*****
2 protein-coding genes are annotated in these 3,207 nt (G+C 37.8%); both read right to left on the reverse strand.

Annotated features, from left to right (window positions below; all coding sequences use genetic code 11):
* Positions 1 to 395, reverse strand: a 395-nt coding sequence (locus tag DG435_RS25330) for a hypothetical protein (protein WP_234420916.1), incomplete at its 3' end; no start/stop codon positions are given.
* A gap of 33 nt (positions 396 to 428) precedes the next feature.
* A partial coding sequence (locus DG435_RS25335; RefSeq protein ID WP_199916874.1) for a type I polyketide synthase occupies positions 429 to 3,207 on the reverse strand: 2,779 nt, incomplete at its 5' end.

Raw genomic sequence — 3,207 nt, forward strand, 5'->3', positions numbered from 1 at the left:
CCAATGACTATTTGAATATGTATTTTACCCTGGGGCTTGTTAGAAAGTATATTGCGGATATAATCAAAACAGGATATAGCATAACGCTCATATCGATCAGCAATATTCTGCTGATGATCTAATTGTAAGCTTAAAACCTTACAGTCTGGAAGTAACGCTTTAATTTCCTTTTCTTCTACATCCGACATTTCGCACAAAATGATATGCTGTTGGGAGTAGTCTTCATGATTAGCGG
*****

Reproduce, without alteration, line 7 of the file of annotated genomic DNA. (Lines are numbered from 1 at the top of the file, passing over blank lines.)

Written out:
CCAATGACTATTTGAATATGTATTTTACCCTGGGGCTTGTTAGAAAGTATATTGCGGATATAATCAAAACAGGATATAGCATAACGCTCATATCGATCAGCAATATTCTGCTGATGATCTAATTGTAAGCTTAAAACCTTACAGTCTGGAAGTAACGCTTTAATTTCCTTTTCTTCTACATCCGACATTTCGCACAAAATGATATGCTGTTGGGAGTAGTCTTCATGATTAGCGG